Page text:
Since some of us have a little more time this week- I seem to be upping the blogging schedule. Here's some pretty interesting information about the Mehdor, a Jewish women's head covering from Morocco.
The Mehdor was made out of silver wire and
horsehair or cattlehair. It was basically a combination of a wig and an ornament/hat combination. The mehdor was the most elaborate of Moroccan women’s
headdresses, but it was worn daily in one region of the country. It would cover a woman's head from ear-to-ear in front, with two forelocks of "woven hair" visible. Basically, it came with it's own bit of "wig" in the front. These bands would then be gathered into braids (after/behind the visible part) which tied the mehdor onto the woman's head.
(In this image, you can see that the "hair" in front is part of the mehdor.)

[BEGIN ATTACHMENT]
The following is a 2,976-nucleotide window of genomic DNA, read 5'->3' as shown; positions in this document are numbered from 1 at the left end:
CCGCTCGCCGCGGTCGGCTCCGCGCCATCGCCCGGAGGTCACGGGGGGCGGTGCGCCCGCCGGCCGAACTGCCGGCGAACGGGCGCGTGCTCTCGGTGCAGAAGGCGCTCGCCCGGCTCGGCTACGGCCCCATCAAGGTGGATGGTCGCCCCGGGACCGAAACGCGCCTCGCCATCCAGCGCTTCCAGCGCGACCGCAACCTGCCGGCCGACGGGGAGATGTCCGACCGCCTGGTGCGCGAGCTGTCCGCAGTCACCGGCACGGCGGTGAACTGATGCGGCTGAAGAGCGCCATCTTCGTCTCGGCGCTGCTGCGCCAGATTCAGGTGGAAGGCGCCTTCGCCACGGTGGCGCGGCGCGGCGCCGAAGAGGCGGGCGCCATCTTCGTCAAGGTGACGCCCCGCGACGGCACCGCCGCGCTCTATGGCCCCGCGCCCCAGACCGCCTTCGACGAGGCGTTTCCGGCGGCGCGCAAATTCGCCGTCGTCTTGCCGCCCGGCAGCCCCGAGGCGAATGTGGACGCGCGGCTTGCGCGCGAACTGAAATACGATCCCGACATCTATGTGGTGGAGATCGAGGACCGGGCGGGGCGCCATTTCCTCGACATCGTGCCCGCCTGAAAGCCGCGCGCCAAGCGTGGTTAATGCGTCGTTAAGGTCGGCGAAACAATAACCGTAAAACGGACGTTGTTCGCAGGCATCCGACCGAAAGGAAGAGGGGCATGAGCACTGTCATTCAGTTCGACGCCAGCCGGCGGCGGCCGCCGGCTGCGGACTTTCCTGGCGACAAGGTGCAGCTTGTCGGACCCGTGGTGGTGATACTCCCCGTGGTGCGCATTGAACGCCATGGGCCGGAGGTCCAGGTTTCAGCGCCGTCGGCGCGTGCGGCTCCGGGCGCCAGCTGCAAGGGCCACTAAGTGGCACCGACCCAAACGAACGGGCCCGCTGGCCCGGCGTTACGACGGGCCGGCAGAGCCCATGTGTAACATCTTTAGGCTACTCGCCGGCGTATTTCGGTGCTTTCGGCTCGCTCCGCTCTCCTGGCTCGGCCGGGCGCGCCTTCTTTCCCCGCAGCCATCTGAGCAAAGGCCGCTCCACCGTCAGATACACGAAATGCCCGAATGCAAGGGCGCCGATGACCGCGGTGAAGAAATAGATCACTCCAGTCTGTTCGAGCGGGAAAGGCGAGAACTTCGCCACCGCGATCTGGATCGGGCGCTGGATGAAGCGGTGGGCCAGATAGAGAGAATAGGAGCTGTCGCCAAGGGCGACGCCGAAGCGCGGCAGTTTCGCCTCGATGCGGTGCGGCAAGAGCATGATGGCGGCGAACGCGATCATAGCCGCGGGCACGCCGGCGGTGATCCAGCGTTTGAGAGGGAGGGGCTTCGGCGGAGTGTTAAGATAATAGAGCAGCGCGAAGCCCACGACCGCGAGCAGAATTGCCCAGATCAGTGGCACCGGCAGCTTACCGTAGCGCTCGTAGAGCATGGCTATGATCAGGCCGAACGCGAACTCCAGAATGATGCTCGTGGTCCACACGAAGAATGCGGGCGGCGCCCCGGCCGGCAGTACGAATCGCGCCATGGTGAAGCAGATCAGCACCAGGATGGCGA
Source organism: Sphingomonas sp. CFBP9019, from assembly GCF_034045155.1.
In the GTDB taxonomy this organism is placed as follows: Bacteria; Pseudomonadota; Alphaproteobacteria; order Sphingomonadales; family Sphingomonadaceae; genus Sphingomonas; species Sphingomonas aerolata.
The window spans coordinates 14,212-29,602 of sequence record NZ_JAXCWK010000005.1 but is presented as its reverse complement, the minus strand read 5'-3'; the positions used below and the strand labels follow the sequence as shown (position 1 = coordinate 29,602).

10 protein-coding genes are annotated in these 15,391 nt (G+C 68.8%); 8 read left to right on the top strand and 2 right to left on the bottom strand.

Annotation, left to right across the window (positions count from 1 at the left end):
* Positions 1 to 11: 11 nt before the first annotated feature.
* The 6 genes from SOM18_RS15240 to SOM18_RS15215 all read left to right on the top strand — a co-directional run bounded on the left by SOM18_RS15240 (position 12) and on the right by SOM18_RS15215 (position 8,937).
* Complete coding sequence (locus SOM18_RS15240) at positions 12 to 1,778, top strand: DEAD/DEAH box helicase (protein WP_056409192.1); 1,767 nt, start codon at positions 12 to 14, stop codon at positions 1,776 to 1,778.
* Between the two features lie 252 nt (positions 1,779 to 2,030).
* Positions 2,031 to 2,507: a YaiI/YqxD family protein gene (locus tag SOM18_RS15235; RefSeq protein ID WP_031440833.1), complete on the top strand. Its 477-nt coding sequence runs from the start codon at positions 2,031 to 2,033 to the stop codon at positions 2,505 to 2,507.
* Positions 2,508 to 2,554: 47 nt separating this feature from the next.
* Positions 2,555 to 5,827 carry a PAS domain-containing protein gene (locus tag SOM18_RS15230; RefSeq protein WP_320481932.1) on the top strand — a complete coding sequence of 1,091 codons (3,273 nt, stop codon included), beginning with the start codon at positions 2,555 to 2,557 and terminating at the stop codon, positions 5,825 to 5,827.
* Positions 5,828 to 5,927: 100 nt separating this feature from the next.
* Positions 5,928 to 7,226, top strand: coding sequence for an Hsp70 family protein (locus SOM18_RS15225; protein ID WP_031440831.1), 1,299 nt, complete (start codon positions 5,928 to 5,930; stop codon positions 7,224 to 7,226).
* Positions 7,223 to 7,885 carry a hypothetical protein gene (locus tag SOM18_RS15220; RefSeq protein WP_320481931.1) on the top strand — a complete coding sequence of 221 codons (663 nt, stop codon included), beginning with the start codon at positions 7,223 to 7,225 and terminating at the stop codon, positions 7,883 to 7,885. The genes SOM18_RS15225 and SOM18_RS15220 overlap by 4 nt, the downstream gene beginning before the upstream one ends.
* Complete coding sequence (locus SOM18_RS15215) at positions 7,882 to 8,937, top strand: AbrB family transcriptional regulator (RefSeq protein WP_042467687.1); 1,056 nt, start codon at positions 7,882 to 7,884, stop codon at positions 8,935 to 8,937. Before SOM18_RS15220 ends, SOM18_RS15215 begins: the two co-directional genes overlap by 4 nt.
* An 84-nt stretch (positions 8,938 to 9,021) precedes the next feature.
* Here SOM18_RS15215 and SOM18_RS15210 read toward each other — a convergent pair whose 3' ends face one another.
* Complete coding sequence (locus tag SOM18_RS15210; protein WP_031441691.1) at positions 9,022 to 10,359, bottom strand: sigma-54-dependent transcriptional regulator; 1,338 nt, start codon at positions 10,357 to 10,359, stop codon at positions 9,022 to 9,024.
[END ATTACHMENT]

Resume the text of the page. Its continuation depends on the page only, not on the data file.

On festive occasions, women would add a red silk scarf- called a feshtul- trailing down the back behind the mehdor. Affluent women would then add pearl tiara- called a tasfift- over it. (This tasfift is related to styles worn by Spanish Jews, and shows a connection and impact between the two Jewish cultures.) Over it all a they might add another scarf, called a sebniyya- which would fully conceal the mehdor itself.
(This is an image of a woman wearing a tasfift.)
Creating a mehdor was a collaborative process. First, a silversmith would arrange cattle-tail hair lengthwise, and bind bundles of it with silver wire. He would then attach vertical silver tubular half-cylinders to this base, which were also decorated with enamel cloisonné and inlaid with colorful beads. After that, seamstresses added a padded, layered cotton lining with a cylindrical thickened edge at top. (This gave it shaping.)
Like a number of other historical head coverings (like the Shterntikhl in Eastern Europe, for example) it was used to display family’s wealth.